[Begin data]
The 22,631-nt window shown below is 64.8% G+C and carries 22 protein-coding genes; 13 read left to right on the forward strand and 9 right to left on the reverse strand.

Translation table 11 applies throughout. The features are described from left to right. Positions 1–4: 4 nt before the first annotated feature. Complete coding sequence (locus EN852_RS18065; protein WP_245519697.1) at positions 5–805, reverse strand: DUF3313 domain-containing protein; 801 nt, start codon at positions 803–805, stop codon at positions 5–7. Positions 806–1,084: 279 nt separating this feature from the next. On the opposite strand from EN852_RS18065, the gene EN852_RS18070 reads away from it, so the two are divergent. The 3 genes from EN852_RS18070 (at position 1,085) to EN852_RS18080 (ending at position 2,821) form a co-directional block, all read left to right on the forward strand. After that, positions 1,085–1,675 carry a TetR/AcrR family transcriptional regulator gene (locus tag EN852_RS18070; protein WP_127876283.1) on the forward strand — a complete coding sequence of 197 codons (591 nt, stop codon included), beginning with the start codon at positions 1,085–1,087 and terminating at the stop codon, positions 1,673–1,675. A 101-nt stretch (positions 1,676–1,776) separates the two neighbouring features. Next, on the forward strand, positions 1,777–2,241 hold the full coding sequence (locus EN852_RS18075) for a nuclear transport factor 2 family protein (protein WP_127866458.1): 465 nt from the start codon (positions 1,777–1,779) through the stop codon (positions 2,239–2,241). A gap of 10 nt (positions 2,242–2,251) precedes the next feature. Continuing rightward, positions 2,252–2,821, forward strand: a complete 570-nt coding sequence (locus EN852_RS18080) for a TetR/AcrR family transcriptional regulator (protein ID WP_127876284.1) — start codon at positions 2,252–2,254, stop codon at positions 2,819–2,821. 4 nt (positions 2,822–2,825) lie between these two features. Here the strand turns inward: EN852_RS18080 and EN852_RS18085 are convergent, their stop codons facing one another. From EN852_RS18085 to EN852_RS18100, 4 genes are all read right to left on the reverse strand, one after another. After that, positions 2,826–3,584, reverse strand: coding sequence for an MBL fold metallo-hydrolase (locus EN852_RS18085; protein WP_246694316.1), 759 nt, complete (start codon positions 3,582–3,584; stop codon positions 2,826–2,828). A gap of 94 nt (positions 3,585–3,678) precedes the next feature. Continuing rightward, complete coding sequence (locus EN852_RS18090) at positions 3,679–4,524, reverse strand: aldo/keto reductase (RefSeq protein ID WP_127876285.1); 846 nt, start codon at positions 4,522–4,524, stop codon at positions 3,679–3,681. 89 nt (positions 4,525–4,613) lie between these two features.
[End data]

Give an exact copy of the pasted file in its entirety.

The 22,631-nt window shown below is 64.8% G+C and carries 22 protein-coding genes; 13 read left to right on the forward strand and 9 right to left on the reverse strand.

Translation table 11 applies throughout. The features are described from left to right. Positions 1–4: 4 nt before the first annotated feature. Complete coding sequence (locus EN852_RS18065; protein WP_245519697.1) at positions 5–805, reverse strand: DUF3313 domain-containing protein; 801 nt, start codon at positions 803–805, stop codon at positions 5–7. Positions 806–1,084: 279 nt separating this feature from the next. On the opposite strand from EN852_RS18065, the gene EN852_RS18070 reads away from it, so the two are divergent. The 3 genes from EN852_RS18070 (at position 1,085) to EN852_RS18080 (ending at position 2,821) form a co-directional block, all read left to right on the forward strand. After that, positions 1,085–1,675 carry a TetR/AcrR family transcriptional regulator gene (locus tag EN852_RS18070; protein WP_127876283.1) on the forward strand — a complete coding sequence of 197 codons (591 nt, stop codon included), beginning with the start codon at positions 1,085–1,087 and terminating at the stop codon, positions 1,673–1,675. A 101-nt stretch (positions 1,676–1,776) separates the two neighbouring features. Next, on the forward strand, positions 1,777–2,241 hold the full coding sequence (locus EN852_RS18075) for a nuclear transport factor 2 family protein (protein WP_127866458.1): 465 nt from the start codon (positions 1,777–1,779) through the stop codon (positions 2,239–2,241). A gap of 10 nt (positions 2,242–2,251) precedes the next feature. Continuing rightward, positions 2,252–2,821, forward strand: a complete 570-nt coding sequence (locus EN852_RS18080) for a TetR/AcrR family transcriptional regulator (protein ID WP_127876284.1) — start codon at positions 2,252–2,254, stop codon at positions 2,819–2,821. 4 nt (positions 2,822–2,825) lie between these two features. Here the strand turns inward: EN852_RS18080 and EN852_RS18085 are convergent, their stop codons facing one another. From EN852_RS18085 to EN852_RS18100, 4 genes are all read right to left on the reverse strand, one after another. After that, positions 2,826–3,584, reverse strand: coding sequence for an MBL fold metallo-hydrolase (locus EN852_RS18085; protein WP_246694316.1), 759 nt, complete (start codon positions 3,582–3,584; stop codon positions 2,826–2,828). A gap of 94 nt (positions 3,585–3,678) precedes the next feature. Continuing rightward, complete coding sequence (locus EN852_RS18090) at positions 3,679–4,524, reverse strand: aldo/keto reductase (RefSeq protein ID WP_127876285.1); 846 nt, start codon at positions 4,522–4,524, stop codon at positions 3,679–3,681. 89 nt (positions 4,525–4,613) lie between these two features.